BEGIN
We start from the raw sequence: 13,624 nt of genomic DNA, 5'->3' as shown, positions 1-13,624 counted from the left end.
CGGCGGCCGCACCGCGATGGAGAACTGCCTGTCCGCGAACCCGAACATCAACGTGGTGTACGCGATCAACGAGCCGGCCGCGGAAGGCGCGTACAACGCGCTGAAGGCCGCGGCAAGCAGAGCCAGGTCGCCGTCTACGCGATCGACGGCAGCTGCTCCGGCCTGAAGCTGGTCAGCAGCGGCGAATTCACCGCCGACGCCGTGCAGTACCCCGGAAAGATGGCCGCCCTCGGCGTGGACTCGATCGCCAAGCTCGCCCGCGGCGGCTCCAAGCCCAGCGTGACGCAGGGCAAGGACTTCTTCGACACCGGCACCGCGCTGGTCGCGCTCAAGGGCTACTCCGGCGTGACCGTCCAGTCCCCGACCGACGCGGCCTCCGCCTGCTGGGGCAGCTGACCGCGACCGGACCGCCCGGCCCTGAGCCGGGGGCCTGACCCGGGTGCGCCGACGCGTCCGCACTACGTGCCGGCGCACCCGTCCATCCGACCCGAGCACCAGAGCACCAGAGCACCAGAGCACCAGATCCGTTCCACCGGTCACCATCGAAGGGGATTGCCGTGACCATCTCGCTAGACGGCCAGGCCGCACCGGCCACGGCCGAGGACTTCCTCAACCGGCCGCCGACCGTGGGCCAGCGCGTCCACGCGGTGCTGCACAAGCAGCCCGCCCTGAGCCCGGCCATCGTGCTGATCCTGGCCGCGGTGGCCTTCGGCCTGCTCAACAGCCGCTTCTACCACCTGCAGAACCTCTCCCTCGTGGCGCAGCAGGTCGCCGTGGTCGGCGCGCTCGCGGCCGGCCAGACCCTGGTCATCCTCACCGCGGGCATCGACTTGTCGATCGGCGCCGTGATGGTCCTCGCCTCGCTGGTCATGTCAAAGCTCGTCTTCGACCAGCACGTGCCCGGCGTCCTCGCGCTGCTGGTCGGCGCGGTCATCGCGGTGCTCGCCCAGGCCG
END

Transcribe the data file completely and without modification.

We start from the raw sequence: 13,624 nt of genomic DNA, 5'->3' as shown, positions 1-13,624 counted from the left end.
CGGCGGCCGCACCGCGATGGAGAACTGCCTGTCCGCGAACCCGAACATCAACGTGGTGTACGCGATCAACGAGCCGGCCGCGGAAGGCGCGTACAACGCGCTGAAGGCCGCGGCAAGCAGAGCCAGGTCGCCGTCTACGCGATCGACGGCAGCTGCTCCGGCCTGAAGCTGGTCAGCAGCGGCGAATTCACCGCCGACGCCGTGCAGTACCCCGGAAAGATGGCCGCCCTCGGCGTGGACTCGATCGCCAAGCTCGCCCGCGGCGGCTCCAAGCCCAGCGTGACGCAGGGCAAGGACTTCTTCGACACCGGCACCGCGCTGGTCGCGCTCAAGGGCTACTCCGGCGTGACCGTCCAGTCCCCGACCGACGCGGCCTCCGCCTGCTGGGGCAGCTGACCGCGACCGGACCGCCCGGCCCTGAGCCGGGGGCCTGACCCGGGTGCGCCGACGCGTCCGCACTACGTGCCGGCGCACCCGTCCATCCGACCCGAGCACCAGAGCACCAGAGCACCAGAGCACCAGATCCGTTCCACCGGTCACCATCGAAGGGGATTGCCGTGACCATCTCGCTAGACGGCCAGGCCGCACCGGCCACGGCCGAGGACTTCCTCAACCGGCCGCCGACCGTGGGCCAGCGCGTCCACGCGGTGCTGCACAAGCAGCCCGCCCTGAGCCCGGCCATCGTGCTGATCCTGGCCGCGGTGGCCTTCGGCCTGCTCAACAGCCGCTTCTACCACCTGCAGAACCTCTCCCTCGTGGCGCAGCAGGTCGCCGTGGTCGGCGCGCTCGCGGCCGGCCAGACCCTGGTCATCCTCACCGCGGGCATCGACTTGTCGATCGGCGCCGTGATGGTCCTCGCCTCGCTGGTCATGTCAAAGCTCGTCTTCGACCAGCACGTGCCCGGCGTCCTCGCGCTGCTGGTCGGCGCGGTCATCGCGGTGCTCGCCCAGGCCG